You must welcome change as the rule but not as your ruler.

Denis Waitley

Today’s era of software is all about 3rd-party integration and the sharing of data. It’s no longer optional for your app to be able to integrate or be integrated with other apps and services. It’s a necessity. Whether it’s a small library, an open source framework, or a robust 3rd-party service - software today is built by connecting a variety of tools and services.

When adding a major new feature to your app there’s likely a plethora of existing 3rd-party solutions that you could plug in. Each one of these solutions has its own pros and cons and custom integration points. Wouldn’t it be great if you could spend less time worrying about future changes to the custom integration process and instead easily swap in/out solutions now or in the future? Let’s take a look at several reasons this capability would be helpful and how you can implement this approach with the adapter design pattern.

Why Design For Change?

Your app is going to need to change as its industry and market players evolve over time. Designing for change can save you a lot of time and headache when these changes occur in the not-too-distant future. It also leads to many other opportunities and benefits. Here are a few real-world examples:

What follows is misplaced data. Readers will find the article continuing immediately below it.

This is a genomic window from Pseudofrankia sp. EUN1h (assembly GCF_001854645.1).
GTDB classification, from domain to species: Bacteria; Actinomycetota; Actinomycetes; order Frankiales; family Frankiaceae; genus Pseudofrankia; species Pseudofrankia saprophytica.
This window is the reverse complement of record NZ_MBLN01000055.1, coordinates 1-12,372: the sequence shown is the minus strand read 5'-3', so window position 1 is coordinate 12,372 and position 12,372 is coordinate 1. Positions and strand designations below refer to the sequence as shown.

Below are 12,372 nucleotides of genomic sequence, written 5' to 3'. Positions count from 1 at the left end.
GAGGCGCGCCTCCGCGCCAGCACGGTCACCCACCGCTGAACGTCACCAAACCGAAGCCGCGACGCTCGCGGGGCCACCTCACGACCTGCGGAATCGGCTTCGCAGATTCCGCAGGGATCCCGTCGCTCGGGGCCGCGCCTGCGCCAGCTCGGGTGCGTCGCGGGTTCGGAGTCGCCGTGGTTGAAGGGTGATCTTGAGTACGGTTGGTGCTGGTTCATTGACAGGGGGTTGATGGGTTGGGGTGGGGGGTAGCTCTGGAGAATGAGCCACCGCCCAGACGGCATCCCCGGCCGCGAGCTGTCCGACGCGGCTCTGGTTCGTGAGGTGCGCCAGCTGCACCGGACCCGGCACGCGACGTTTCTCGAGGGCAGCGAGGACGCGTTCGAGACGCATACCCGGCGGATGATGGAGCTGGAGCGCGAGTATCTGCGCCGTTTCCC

Backup Plan

Consider the scenario in which you have a news app that relies on sports data from ESPN. You'll find yourself scrambling to integrate a new sports news service if the current provider suddenly decides to shut down its API. Designing for change allows you to easily switch to a different provider when needed.

Multi-Option Support

If you run an online store, it'd be great if you gave your customers multiple payment options when it comes time to make a purchase. If you use the adapter pattern, your app can not only easily switch between Credit Card, PayPal and BitCoin - it can actually enable all three options at once.

A/B Tests

Imagine that you're building a photo discovery app and you want to see which content source resonates the best with your users. A photo adapter can allow you to easily run content A/B tests between Flickr and SmugMug - or any other photo service.